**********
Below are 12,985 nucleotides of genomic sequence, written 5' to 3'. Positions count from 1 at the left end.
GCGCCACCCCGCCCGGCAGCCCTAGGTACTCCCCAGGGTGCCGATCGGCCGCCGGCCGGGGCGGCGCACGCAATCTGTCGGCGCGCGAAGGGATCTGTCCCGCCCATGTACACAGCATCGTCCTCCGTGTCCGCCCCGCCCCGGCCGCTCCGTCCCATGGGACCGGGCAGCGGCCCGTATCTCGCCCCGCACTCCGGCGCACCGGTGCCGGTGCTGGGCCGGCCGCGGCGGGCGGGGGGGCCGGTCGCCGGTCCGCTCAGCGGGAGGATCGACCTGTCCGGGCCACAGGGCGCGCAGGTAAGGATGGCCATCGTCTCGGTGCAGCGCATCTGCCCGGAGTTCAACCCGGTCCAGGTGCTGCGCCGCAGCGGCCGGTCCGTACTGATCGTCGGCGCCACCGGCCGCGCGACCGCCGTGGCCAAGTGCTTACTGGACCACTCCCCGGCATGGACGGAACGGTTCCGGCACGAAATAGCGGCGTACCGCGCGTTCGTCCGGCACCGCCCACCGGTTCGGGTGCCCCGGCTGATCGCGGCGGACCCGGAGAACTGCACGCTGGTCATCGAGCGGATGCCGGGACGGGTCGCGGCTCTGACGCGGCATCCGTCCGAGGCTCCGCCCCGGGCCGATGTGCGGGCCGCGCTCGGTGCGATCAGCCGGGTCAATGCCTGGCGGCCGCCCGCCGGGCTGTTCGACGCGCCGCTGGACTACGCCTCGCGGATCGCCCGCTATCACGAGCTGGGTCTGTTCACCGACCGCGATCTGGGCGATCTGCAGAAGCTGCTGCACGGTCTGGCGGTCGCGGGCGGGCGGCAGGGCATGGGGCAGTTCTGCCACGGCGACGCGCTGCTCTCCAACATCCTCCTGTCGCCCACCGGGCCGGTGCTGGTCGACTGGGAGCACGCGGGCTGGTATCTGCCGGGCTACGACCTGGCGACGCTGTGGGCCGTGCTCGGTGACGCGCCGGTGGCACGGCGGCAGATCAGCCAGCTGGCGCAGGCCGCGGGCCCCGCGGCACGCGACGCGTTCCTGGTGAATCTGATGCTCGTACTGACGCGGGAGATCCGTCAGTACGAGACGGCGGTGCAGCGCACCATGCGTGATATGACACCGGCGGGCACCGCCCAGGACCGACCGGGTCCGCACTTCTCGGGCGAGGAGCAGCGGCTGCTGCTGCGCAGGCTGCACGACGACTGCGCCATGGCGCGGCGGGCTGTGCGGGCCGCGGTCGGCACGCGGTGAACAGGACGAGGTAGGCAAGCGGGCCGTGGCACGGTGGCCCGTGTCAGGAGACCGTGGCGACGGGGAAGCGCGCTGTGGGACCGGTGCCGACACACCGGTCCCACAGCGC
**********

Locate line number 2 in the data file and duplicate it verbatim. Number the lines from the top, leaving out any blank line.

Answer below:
GCGCCACCCCGCCCGGCAGCCCTAGGTACTCCCCAGGGTGCCGATCGGCCGCCGGCCGGGGCGGCGCACGCAATCTGTCGGCGCGCGAAGGGATCTGTCCCGCCCATGTACACAGCATCGTCCTCCGTGTCCGCCCCGCCCCGGCCGCTCCGTCCCATGGGACCGGGCAGCGGCCCGTATCTCGCCCCGCACTCCGGCGCACCGGTGCCGGTGCTGGGCCGGCCGCGGCGGGCGGGGGGGCCGGTCGCCGGTCCGCTCAGCGGGAGGATCGACCTGTCCGGGCCACAGGGCGCGCAGGTAAGGATGGCCATCGTCTCGGTGCAGCGCATCTGCCCGGAGTTCAACCCGGTCCAGGTGCTGCGCCGCAGCGGCCGGTCCGTACTGATCGTCGGCGCCACCGGCCGCGCGACCGCCGTGGCCAAGTGCTTACTGGACCACTCCCCGGCATGGACGGAACGGTTCCGGCACGAAATAGCGGCGTACCGCGCGTTCGTCCGGCACCGCCCACCGGTTCGGGTGCCCCGGCTGATCGCGGCGGACCCGGAGAACTGCACGCTGGTCATCGAGCGGATGCCGGGACGGGTCGCGGCTCTGACGCGGCATCCGTCCGAGGCTCCGCCCCGGGCCGATGTGCGGGCCGCGCTCGGTGCGATCAGCCGGGTCAATGCCTGGCGGCCGCCCGCCGGGCTGTTCGACGCGCCGCTGGACTACGCCTCGCGGATCGCCCGCTATCACGAGCTGGGTCTGTTCACCGACCGCGATCTGGGCGATCTGCAGAAGCTGCTGCACGGTCTGGCGGTCGCGGGCGGGCGGCAGGGCATGGGGCAGTTCTGCCACGGCGACGCGCTGCTCTCCAACATCCTCCTGTCGCCCACCGGGCCGGTGCTGGTCGACTGGGAGCACGCGGGCTGGTATCTGCCGGGCTACGACCTGGCGACGCTGTGGGCCGTGCTCGGTGACGCGCCGGTGGCACGGCGGCAGATCAGCCAGCTGGCGCAGGCCGCGGGCCCCGCGGCACGCGACGCGTTCCTGGTGAATCTGATGCTCGTACTGACGCGGGAGATCCGTCAGTACGAGACGGCGGTGCAGCGCACCATGCGTGATATGACACCGGCGGGCACCGCCCAGGACCGACCGGGTCCGCACTTCTCGGGCGAGGAGCAGCGGCTGCTGCTGCGCAGGCTGCACGACGACTGCGCCATGGCGCGGCGGGCTGTGCGGGCCGCGGTCGGCACGCGGTGAACAGGACGAGGTAGGCAAGCGGGCCGTGGCACGGTGGCCCGTGTCAGGAGACCGTGGCGACGGGGAAGCGCGCTGTGGGACCGGTGCCGACACACCGGTCCCACAGCGC